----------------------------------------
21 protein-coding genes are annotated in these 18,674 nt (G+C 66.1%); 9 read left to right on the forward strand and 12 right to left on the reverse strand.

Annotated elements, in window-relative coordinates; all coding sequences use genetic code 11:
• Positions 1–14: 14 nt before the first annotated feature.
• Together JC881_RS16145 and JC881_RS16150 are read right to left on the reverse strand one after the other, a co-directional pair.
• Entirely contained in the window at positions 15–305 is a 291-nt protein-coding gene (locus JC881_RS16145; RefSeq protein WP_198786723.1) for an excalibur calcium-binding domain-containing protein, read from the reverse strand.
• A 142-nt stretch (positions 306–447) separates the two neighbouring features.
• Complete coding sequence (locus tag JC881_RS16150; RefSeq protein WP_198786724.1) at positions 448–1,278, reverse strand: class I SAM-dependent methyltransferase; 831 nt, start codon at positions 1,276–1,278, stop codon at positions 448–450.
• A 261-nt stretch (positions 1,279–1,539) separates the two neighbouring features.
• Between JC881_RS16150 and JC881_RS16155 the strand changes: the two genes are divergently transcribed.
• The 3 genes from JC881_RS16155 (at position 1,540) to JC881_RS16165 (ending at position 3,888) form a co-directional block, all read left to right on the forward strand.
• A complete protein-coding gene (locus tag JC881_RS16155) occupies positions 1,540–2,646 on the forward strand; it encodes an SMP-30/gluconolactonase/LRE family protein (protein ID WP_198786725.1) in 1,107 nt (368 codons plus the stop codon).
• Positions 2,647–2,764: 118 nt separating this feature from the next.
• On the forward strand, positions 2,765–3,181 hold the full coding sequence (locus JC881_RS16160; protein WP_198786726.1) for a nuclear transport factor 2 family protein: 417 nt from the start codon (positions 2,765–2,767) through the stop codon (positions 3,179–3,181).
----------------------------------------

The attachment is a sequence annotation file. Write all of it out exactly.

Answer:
21 protein-coding genes are annotated in these 18,674 nt (G+C 66.1%); 9 read left to right on the forward strand and 12 right to left on the reverse strand.

Annotated elements, in window-relative coordinates; all coding sequences use genetic code 11:
• Positions 1–14: 14 nt before the first annotated feature.
• Together JC881_RS16145 and JC881_RS16150 are read right to left on the reverse strand one after the other, a co-directional pair.
• Entirely contained in the window at positions 15–305 is a 291-nt protein-coding gene (locus JC881_RS16145; RefSeq protein WP_198786723.1) for an excalibur calcium-binding domain-containing protein, read from the reverse strand.
• A 142-nt stretch (positions 306–447) separates the two neighbouring features.
• Complete coding sequence (locus tag JC881_RS16150; RefSeq protein WP_198786724.1) at positions 448–1,278, reverse strand: class I SAM-dependent methyltransferase; 831 nt, start codon at positions 1,276–1,278, stop codon at positions 448–450.
• A 261-nt stretch (positions 1,279–1,539) separates the two neighbouring features.
• Between JC881_RS16150 and JC881_RS16155 the strand changes: the two genes are divergently transcribed.
• The 3 genes from JC881_RS16155 (at position 1,540) to JC881_RS16165 (ending at position 3,888) form a co-directional block, all read left to right on the forward strand.
• A complete protein-coding gene (locus tag JC881_RS16155) occupies positions 1,540–2,646 on the forward strand; it encodes an SMP-30/gluconolactonase/LRE family protein (protein ID WP_198786725.1) in 1,107 nt (368 codons plus the stop codon).
• Positions 2,647–2,764: 118 nt separating this feature from the next.
• On the forward strand, positions 2,765–3,181 hold the full coding sequence (locus JC881_RS16160; protein WP_198786726.1) for a nuclear transport factor 2 family protein: 417 nt from the start codon (positions 2,765–2,767) through the stop codon (positions 3,179–3,181).